Pelham teacher Rami Vamos shares love of music with original show performed at Lincoln Center

Rami Vamos

Rami Vamos grew up in a house filled with music. Both of his parents are internationally famous violin teachers, and they even housed some of their students.

Vamos started his musical career playing violin alongside his two brothers, but eventually switched to guitar. This is the instrument for which Vamos would go on to obtain three degrees, including two master’s. All the while, he was acting and writing his own musical shows and pieces on the side.

A music teacher in the Pelham school district for seventeen years, Vamos continues to create musical shows. He wrote and composed “Wolfgang’s Walks Through the World,” which was performed first at Lincoln Center and has remained a part its Chamber Music Beginners Concert Series for fifteen years. The show was staged at the Picture House in March.

Vamos teaches music at both Siwanoy and Hutchinson elementary schools and is also the head of the string department at Concordia Conservatory.

“I am a better host for Lincoln Center because I am a teacher,” Vamos said. “I am a better teacher because I write and host multiple series at Lincoln Center.”

He said that “music is like magic” and that “music is the sound of feelings.” For him, music begets empathy by creating a bridge between the artist and the listener that allows both to better understand each other. This is what makes music so special to Vamos.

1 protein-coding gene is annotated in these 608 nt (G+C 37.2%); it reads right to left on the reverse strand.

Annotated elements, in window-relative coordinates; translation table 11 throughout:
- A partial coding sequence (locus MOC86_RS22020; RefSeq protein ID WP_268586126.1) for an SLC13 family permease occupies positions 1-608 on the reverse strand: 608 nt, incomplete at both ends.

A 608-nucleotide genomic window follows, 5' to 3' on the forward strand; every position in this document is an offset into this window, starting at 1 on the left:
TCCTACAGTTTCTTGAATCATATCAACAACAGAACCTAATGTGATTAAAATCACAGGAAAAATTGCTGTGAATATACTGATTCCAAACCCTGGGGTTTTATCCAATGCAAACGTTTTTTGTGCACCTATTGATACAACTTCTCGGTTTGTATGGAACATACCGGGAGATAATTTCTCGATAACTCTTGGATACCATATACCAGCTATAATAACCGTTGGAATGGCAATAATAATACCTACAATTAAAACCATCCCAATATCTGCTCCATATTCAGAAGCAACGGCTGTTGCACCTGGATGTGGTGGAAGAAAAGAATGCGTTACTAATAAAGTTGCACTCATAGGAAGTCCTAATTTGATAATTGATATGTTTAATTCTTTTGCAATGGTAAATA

“Music is essentially a practice in empathy,” Vamos said. “It is also an art where the emotions of the composer collaborate with those of the performer and the listener.”

For the newest generation of musical artists, Vamos said he believes they need to be “flexible, persistent, creative and giving.” He said it is imperative for aspiring artists to have an array of skills and abilities. Along with being proficient in one’s instrument, having a secondary skill, such as arranging music, is beneficial to most performers.

Vamos said he wants the new generation of artists to focus on improving and serving their communities. “When we as artists support our community, the community usually supports the arts in turn.”